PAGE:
Open Europe Blog

Over the weekend we published a new flash analysis looking primarily at the impact of the financial sanctions on Russia and what action Russia could take in retaliation. The key points are below with some key graphs, while the full release is here.

Key points

Impact on Europe: UK to bear the largest burden. Between 2004 and 2012 Russian firms raised $49bn on the London Stock Exchange (LSE), of which $16.4bn was raised by state-owned Russian banks (Sberbank and VTB). The burden will be manageable since revenue from financial services to Russian firms’ accounts for only 1% of UK exports in this area.

Impact on Russia: State-owned banks such as VTB and Gazprom have to rollover at least $6bn worth of foreign currency debt in the next 18 months – funding costs will be increased but other markets likely to remain open. Indirect impact will be much larger as reluctance to do business with Russian firms or in Russia increases. Russian entities have $85.4bn in external debt to rollover in the rest of 2014 alone, while capital outflows have totalled $75bn in the past 6 months alone. The Russian economy could find itself short of credit and liquidity, although its sizeable international reserves ($478bn) will help.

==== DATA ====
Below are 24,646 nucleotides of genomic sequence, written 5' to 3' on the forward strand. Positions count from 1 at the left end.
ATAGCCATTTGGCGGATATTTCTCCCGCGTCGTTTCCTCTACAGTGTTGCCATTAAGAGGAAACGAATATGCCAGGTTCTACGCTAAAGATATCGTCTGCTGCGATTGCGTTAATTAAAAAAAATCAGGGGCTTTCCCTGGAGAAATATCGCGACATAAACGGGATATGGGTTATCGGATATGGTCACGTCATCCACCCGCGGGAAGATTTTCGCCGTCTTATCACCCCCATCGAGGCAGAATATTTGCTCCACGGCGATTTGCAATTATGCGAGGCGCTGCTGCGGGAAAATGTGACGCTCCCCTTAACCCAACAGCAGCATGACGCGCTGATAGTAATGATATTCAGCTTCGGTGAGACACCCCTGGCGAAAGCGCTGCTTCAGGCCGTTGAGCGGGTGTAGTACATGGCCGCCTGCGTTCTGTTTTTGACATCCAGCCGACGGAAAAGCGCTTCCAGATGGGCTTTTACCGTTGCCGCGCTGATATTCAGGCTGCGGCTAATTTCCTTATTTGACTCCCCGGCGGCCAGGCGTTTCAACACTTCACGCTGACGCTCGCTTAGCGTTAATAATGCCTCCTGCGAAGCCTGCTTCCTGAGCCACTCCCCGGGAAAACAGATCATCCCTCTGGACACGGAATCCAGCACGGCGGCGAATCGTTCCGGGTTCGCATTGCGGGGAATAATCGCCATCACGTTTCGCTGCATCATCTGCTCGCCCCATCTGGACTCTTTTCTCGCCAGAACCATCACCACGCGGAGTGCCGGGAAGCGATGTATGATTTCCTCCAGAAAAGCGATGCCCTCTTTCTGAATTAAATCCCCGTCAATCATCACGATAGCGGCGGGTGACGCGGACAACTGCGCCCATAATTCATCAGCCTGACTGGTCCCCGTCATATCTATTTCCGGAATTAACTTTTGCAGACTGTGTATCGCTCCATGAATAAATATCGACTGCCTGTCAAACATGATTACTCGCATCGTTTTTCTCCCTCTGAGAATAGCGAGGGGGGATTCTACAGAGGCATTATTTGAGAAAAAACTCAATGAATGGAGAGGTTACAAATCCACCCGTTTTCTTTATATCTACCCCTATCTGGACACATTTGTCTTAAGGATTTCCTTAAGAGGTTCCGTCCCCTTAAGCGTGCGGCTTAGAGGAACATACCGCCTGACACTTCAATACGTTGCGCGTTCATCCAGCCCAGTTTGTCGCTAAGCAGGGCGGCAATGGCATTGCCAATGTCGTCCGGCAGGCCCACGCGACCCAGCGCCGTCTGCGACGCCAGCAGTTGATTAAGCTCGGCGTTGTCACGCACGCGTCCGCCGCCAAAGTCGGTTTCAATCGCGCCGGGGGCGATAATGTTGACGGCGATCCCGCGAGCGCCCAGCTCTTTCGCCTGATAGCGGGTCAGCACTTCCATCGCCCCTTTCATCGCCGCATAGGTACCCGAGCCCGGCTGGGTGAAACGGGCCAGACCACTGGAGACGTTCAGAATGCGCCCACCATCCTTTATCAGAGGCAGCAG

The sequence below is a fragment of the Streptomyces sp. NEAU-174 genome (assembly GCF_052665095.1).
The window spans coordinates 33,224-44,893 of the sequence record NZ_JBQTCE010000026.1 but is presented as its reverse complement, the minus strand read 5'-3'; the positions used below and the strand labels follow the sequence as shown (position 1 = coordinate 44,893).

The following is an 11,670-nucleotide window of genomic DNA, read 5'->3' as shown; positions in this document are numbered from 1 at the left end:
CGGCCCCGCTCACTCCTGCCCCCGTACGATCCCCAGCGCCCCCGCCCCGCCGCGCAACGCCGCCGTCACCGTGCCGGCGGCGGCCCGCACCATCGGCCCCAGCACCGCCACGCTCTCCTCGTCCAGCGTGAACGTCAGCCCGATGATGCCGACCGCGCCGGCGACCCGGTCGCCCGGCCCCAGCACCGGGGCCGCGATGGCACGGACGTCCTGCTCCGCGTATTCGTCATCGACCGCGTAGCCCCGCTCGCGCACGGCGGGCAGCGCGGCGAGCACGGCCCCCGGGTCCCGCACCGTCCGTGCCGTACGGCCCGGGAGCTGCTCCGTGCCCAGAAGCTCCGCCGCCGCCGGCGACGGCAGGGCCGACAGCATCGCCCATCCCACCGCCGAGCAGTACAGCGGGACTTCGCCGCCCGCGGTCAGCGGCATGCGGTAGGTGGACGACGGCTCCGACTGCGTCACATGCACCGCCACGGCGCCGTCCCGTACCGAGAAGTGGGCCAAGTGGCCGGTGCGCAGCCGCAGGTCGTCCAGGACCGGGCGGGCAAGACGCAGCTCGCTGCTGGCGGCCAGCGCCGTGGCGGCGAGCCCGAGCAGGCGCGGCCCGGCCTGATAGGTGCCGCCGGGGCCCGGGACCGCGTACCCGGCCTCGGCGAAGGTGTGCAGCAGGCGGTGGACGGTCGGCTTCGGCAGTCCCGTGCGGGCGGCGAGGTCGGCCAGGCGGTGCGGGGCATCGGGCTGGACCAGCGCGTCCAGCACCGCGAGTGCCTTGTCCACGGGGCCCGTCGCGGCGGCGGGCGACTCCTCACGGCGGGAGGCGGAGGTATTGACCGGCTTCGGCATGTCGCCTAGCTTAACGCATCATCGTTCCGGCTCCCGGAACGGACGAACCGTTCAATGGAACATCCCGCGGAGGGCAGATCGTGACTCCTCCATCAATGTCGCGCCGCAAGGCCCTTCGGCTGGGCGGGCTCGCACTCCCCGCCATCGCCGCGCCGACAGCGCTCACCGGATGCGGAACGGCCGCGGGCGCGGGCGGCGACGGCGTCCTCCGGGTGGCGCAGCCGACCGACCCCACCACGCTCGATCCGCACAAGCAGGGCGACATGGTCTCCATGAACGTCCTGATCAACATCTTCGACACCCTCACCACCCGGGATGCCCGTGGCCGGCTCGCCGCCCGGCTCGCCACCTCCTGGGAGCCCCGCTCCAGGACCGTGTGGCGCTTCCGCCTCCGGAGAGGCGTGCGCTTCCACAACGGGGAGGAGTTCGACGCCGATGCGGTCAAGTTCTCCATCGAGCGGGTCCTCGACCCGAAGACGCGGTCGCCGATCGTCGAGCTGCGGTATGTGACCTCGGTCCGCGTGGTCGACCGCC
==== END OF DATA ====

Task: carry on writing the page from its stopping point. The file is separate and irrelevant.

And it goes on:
Russian retaliation: Russia will likely further alienate the Ukrainian economy and destabilise the situation on the ground. This could prompt Ukraine to request a further bailout from the West, totalling double digit billions. Russia could also respond with its own sanctions on Western firms and may even consider asset freezes or seizures. Further escalation could also see Russia leverage its position as Europe’s main gas supplier – either through price hikes or disrupting transit through Ukraine – to hurt the EU economy.

More broadly the sanctions will hit other countries, primarily Germany. While German business will be hit directly by sanctions on exports of high tech goods in the oil sector, the much larger impact will be indirect. Declining business between European and Russia will likely hurt Germany since it has the largest level of trade with Russia and one of the more closely linked economies. This will likely be another test for Germany’s ability to diversify its exports, as it has proven to be so adept at doing during the eurozone crisis.

For better or worse, without the UK and Germany showing a willingness to stomach the cost of these sanctions, it seems unlikely that a deal would have been reached.

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